A growing number of people are criticizing the Supreme Court more sharply, including questioning its illegitimacy.
But remarkably, many of those same people continue to use the honorific “justices” to describe the members of the court.
Truthout recently published the piece “Noam Chomsky: The Supreme Court Is Wielding Illegitimate Authority in the U.S.” But Chomsky still refers to “Justice Alito.”
“The Supreme Court has a giant legitimacy crisis, which means so does America” writes Will Bunch at the Philadelphia Inquirer. He also refers to “Chief Justice Roberts.”
Jeffrey C. Billman in the Orlando Weekly recently wrote the piece “Last week proved just how illegitimate the Supreme Court is — and how much damage it can do.” He writes without irony: “Ginni Thomas, the wife of Justice Clarence Thomas, is a fucking nutjob.”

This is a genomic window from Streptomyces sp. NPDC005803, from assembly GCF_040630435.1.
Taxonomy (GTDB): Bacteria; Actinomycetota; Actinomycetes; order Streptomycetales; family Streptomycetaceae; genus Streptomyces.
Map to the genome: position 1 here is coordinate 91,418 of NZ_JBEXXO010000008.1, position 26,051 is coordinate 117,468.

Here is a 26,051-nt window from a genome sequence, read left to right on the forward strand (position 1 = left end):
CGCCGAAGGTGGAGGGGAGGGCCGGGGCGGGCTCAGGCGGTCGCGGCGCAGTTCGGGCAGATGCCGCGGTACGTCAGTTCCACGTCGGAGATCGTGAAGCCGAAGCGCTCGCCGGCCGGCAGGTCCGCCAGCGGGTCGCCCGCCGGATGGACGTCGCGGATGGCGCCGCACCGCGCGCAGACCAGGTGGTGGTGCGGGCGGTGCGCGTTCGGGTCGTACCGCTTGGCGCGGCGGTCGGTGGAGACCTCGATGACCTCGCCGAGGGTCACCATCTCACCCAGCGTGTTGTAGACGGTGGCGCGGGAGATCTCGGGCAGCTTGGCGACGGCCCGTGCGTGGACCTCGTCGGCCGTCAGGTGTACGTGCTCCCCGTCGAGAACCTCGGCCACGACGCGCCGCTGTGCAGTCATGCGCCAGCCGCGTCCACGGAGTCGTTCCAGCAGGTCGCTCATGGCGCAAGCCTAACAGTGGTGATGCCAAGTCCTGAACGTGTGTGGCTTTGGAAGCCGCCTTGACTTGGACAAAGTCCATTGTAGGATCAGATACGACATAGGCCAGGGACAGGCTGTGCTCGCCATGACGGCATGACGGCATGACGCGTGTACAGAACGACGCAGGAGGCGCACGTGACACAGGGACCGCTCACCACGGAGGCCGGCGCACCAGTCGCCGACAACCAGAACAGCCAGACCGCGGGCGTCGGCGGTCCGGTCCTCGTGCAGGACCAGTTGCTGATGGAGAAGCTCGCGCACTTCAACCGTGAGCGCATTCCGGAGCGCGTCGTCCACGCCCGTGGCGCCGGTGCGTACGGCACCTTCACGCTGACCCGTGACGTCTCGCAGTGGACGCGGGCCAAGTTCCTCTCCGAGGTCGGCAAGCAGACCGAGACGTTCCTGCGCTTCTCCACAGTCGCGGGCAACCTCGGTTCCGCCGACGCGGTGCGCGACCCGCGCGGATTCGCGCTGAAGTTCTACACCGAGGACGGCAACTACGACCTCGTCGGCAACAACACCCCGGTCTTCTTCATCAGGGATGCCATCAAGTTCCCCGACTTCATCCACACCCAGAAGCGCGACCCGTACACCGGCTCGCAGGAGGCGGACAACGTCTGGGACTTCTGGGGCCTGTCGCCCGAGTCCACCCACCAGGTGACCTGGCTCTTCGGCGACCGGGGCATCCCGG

No matter how vociferous the commentary against the court and its members, the honorific “Justice” remains prefixed to their names with remarkable regularity.
The thing is, that’s not how the so-called “Chief Justice” — presumably the most “Just” of the “Justices” — views himself. John Roberts has said: “What is morally just and right — that’s not my job.”
And critics of the Supreme Court have concurred. The late Richard Grossman of the Program on Corporations, Law & Democracy has argued that “Roberts is correct. He never promised ‘morally just and right.’ He took an oath to preserve, protect and defend the Constitution of the United States. … You want ‘morally just and right’? Write a new plan of governance.”
The term “Chief Justice” does appear in the Constitution.
However, the pope is sometimes formally called “His Holiness” by heads of state and such. But how many journalists or regular people would use the term — especially if a given pope had said: “What is holy — that’s not my job.” And especially if they were arguing that the pope was illegitimate.
Until members of the Supreme Court actually pledge to uphold justice, they should not be referred to as “justices.”